There are a few things to talk about here. Kv-storage is a built-in module. Built-in modules are very similar to regular JavaScript modules, except they ship with the browser. It’s good to note that while built-in modules ship with the browser, they are not exposed on the global scope, and are namespaced with std: (Yes, really.). This has a few advantages: they won’t add any overhead to starting up a new JavaScript runtime context (e.g. a new tab, worker, or service worker), and they won’t consume any memory or CPU unless they’re actually imported, as well as avoid naming collisions with existing code.

Another interesting, if not somewhat controversial, proposal as a built-in module is the std-toast element, and the std-switch element.

🗃 Kv-storage

Alright, with that out of the way, lets talk about kv-storage. Kv-storage (or “key value storage”) is layered on top of IndexedDB and fairly similar to localStorage, except for only a few major differences.

The motivation for kv-storage is that localStorage is synchronous, which can lead to bad performance and syncing issues. It’s also limited exclusively to String key/value pairs. The alternative, IndexedDB, is… hard to use. The reason it’s so hard to use is that it predates promises, and this leads to a, well, pretty bad developer experience. Not fun. Kv-storage, however, is a lot of fun, asynchronous, and easy to use! Consider the following example:

import { storage, /* StorageArea */ } from "std:kv-storage";

(async () => {
  await storage.set("mycat", "Tom");
  console.log(await storage.get("mycat")); // Tom

Notice how we’re importing from std:kv-storage? This import specifier is bare as well, but in this case it’s okay because it actually ships with the browser.

Pretty neat. We can perfectly use this for adding a ‘save for offline’ button, and simply store the JSON data for a Reddit thread, and get it when we need it.

// reddit-pwa-thread.js:52:
const savedPosts = new StorageArea("saved-posts");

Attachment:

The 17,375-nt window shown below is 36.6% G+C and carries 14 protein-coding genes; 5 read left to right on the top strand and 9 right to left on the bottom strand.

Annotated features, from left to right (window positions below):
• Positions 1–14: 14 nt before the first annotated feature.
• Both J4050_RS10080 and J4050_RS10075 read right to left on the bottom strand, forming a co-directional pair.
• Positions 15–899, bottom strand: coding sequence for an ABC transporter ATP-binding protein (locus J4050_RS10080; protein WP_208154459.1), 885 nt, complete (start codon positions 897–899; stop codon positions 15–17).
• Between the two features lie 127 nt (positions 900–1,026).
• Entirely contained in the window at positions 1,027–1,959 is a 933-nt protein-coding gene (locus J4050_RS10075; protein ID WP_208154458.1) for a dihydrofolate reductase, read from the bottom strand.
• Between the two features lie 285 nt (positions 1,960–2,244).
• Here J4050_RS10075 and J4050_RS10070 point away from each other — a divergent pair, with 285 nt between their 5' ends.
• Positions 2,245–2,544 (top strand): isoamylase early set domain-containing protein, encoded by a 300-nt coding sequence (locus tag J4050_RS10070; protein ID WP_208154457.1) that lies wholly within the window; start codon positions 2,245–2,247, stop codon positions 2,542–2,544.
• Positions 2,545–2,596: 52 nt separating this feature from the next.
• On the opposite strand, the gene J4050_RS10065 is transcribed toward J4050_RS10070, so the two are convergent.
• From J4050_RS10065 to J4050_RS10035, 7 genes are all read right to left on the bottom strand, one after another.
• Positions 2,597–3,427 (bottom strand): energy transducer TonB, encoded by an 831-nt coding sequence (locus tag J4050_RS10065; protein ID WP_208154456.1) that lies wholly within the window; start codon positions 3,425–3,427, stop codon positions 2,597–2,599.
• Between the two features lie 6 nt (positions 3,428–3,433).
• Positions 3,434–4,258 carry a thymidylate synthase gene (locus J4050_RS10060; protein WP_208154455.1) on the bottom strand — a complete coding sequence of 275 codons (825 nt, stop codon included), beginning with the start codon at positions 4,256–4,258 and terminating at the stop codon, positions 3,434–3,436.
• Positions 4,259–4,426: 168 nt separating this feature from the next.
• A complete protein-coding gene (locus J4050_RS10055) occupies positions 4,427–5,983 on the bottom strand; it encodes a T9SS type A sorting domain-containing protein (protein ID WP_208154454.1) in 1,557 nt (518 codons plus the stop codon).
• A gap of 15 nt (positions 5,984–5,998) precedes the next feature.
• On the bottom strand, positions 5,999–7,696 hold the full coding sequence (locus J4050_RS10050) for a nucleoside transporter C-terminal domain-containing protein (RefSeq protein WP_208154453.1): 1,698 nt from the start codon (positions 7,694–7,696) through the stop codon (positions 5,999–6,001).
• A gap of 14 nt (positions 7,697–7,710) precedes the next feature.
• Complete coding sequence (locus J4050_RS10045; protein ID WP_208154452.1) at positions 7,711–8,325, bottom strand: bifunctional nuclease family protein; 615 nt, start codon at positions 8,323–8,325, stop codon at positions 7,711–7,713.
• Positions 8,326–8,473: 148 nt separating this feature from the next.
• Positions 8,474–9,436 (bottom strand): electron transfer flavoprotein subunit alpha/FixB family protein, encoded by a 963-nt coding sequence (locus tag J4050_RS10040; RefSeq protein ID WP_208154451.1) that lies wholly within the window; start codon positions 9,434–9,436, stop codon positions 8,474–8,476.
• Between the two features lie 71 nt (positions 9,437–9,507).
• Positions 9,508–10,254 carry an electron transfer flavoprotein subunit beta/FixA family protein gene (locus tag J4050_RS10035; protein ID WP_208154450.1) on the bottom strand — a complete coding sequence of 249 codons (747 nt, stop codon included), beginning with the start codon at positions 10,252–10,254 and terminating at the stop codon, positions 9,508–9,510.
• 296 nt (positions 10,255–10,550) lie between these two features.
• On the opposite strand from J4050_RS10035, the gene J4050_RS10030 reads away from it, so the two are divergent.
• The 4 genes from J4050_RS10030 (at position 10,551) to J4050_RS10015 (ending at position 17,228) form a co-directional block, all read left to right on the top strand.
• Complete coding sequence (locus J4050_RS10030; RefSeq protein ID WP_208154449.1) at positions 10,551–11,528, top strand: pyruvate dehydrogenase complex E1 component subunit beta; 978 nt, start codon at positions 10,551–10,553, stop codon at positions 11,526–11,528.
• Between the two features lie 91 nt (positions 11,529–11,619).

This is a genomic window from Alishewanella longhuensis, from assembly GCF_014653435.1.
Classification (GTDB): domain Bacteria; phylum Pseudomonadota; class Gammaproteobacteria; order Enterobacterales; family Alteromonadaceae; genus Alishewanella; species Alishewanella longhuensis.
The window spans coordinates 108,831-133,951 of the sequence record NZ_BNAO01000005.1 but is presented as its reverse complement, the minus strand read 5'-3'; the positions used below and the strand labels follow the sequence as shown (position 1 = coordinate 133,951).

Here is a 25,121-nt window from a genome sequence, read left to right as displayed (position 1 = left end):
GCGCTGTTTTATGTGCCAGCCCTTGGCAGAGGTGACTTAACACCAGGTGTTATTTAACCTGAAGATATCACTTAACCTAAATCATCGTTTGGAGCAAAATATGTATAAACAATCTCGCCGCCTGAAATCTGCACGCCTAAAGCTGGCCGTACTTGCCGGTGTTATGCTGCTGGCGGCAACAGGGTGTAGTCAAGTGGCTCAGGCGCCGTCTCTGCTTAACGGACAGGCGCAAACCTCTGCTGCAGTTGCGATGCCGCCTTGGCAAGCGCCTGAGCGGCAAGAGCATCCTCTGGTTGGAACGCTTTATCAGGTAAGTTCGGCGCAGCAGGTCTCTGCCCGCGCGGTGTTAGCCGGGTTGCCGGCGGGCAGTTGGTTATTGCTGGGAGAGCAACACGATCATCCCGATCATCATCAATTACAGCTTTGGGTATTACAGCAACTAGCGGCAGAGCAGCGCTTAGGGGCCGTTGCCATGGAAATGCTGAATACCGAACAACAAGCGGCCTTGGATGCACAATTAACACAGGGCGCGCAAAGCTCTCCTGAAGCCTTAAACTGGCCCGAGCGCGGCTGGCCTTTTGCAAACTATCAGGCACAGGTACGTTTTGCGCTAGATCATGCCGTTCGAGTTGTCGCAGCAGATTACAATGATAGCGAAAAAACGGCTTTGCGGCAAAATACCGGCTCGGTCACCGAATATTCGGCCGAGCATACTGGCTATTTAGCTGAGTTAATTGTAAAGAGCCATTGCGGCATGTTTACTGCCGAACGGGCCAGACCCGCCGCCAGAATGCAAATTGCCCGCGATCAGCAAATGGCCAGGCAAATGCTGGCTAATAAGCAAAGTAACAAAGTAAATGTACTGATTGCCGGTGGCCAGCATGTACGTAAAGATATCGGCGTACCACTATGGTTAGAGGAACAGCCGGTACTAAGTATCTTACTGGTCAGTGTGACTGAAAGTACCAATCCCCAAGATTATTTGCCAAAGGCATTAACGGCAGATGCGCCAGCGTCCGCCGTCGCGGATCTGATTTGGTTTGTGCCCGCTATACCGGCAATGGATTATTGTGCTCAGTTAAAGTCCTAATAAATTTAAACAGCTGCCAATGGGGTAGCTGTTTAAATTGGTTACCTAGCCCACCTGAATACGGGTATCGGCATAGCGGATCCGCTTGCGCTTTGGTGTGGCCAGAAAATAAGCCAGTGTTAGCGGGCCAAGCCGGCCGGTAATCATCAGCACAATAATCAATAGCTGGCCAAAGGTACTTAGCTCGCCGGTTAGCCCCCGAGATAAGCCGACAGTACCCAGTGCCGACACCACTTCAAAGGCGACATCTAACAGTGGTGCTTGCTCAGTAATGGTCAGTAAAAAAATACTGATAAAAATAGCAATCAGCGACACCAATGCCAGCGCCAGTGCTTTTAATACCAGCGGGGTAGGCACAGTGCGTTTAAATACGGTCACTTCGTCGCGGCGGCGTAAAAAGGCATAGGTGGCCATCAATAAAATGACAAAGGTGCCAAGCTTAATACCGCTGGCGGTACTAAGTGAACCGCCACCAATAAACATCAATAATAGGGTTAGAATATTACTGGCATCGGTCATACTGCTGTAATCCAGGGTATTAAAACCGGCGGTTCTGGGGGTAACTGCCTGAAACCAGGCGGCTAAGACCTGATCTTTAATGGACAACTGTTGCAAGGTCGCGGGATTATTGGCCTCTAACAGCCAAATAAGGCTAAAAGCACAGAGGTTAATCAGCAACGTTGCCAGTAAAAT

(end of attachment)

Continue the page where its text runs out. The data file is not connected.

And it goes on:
// ...

async saveForOffline() {
  await savedPosts.set(this.location.params.id, this.thread); // id of the post + thread as json
  this.isPostSaved = true;

So now if we click the “save for offline” button, and we go to the DevTools “Application” tab, we can see a kv-storage:saved-posts that holds the JSON data for this post:

And if we go back to our search page, we’ll have a list of saved posts with the post we just saved:

🔮 Polyfilling

Excellent. However, we’re about to run into another problem here. Living on the edge is fun, but also dangerous. The problem that we’re hitting here is that, at the time of writing, kv-storage is only implemented in Chrome behind a flag. That’s not great. Fortunately, there’s a polyfill available, and at the same time we get to show off yet another really useful feature of import-maps; polyfilling!

First things first, lets install the kv-storage-polyfill:

npm i -S kv-storage-polyfill

Note that our postinstall hook will run Pika for us again.

Let’s also add the following to our import map in our index.html:

<script type="importmap">
    "imports": {
      "@vaadin/router": "/web_modules/@vaadin/router.js",
      "lit-element": "/web_modules/lit-element.js",
      "/web_modules/kv-storage-polyfill.js": [

What happens here is that whenever /web_modules/kv-storage-polyfill.js is requested or imported, the browser will first try to see if std:kv-storage is available; however, if that fails, it’ll load /web_modules/kv-storage-polyfill.js instead.

So in code, if we import:

import { StorageArea } from '/web_modules/kv-storage-polyfill.js';

This is what will happen:

"/web_modules/kv-storage-polyfill.js": [                 // when I'm requested
    "std:kv-storage",                      // try me first!
  "/web_modules/kv-storage-polyfill.js"    // or fallback to me

🎉 Conclusion

And we should now have a simple, functioning PWA with minimal dependencies. There are a few nitpicks to this project that we could complain about, and they’d all likely be fair. For example, we probably could’ve gone without using Pika, but it does make life really easy for us. You could have made the same argument about adding a webpack configuration, but you’d have missed the point. The point here is to make a fun application, while using some of the latest features, drop some buzzwords, and have a low barrier for entry. As Fred Schott would say: “In 2019, you should use a bundler because you want to, not because you need to.”

If you’re interested in nitpicking, however, you can read this great discussion about using webpack vs. Pika vs. buildless, and you’ll get some great insights from Sean Larkinn of the webpack core team himself, as well as Fred K. Schott, creator of Pika.

I hope you enjoyed this blog post, and I hope you learned something, or discovered some new interesting people to follow. There are lots of exciting developments happening in this space right now, and I hope I got you as excited about them as I am. If you have any questions, comments, feedback, or nitpicks, feel free to reach out to me on twitter at @passle_ or @openwc and don’t forget to check out open-wc.org 😉.

Honorable Mentions

I’d like to give a few shout-outs to some very interesting people that are doing some great stuff, and you may want to keep an eye on.